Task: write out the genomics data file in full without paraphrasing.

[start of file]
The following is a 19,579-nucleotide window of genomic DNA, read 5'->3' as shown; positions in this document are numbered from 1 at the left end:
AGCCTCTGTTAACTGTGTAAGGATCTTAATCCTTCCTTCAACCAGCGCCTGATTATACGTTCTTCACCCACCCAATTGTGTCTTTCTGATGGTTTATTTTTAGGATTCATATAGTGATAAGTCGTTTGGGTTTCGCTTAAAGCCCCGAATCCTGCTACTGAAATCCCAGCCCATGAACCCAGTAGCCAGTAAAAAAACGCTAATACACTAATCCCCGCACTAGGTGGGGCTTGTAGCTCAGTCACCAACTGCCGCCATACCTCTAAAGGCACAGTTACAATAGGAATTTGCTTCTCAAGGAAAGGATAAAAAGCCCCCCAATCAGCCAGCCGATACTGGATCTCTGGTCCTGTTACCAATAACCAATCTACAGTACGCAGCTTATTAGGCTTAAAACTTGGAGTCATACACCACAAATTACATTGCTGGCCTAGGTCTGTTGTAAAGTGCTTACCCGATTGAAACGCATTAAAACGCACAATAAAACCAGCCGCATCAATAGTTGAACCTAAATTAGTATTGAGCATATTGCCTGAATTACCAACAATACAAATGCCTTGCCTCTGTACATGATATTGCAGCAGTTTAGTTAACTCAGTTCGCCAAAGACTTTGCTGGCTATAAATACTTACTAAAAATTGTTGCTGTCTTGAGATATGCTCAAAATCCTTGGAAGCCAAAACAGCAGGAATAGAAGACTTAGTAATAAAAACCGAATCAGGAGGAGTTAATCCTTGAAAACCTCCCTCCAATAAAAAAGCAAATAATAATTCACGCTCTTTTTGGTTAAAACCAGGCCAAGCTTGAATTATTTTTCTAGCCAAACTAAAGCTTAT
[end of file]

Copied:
The following is a 19,579-nucleotide window of genomic DNA, read 5'->3' as shown; positions in this document are numbered from 1 at the left end:
AGCCTCTGTTAACTGTGTAAGGATCTTAATCCTTCCTTCAACCAGCGCCTGATTATACGTTCTTCACCCACCCAATTGTGTCTTTCTGATGGTTTATTTTTAGGATTCATATAGTGATAAGTCGTTTGGGTTTCGCTTAAAGCCCCGAATCCTGCTACTGAAATCCCAGCCCATGAACCCAGTAGCCAGTAAAAAAACGCTAATACACTAATCCCCGCACTAGGTGGGGCTTGTAGCTCAGTCACCAACTGCCGCCATACCTCTAAAGGCACAGTTACAATAGGAATTTGCTTCTCAAGGAAAGGATAAAAAGCCCCCCAATCAGCCAGCCGATACTGGATCTCTGGTCCTGTTACCAATAACCAATCTACAGTACGCAGCTTATTAGGCTTAAAACTTGGAGTCATACACCACAAATTACATTGCTGGCCTAGGTCTGTTGTAAAGTGCTTACCCGATTGAAACGCATTAAAACGCACAATAAAACCAGCCGCATCAATAGTTGAACCTAAATTAGTATTGAGCATATTGCCTGAATTACCAACAATACAAATGCCTTGCCTCTGTACATGATATTGCAGCAGTTTAGTTAACTCAGTTCGCCAAAGACTTTGCTGGCTATAAATACTTACTAAAAATTGTTGCTGTCTTGAGATATGCTCAAAATCCTTGGAAGCCAAAACAGCAGGAATAGAAGACTTAGTAATAAAAACCGAATCAGGAGGAGTTAATCCTTGAAAACCTCCCTCCAATAAAAAAGCAAATAATAATTCACGCTCTTTTTGGTTAAAACCAGGCCAAGCTTGAATTATTTTTCTAGCCAAACTAAAGCTTAT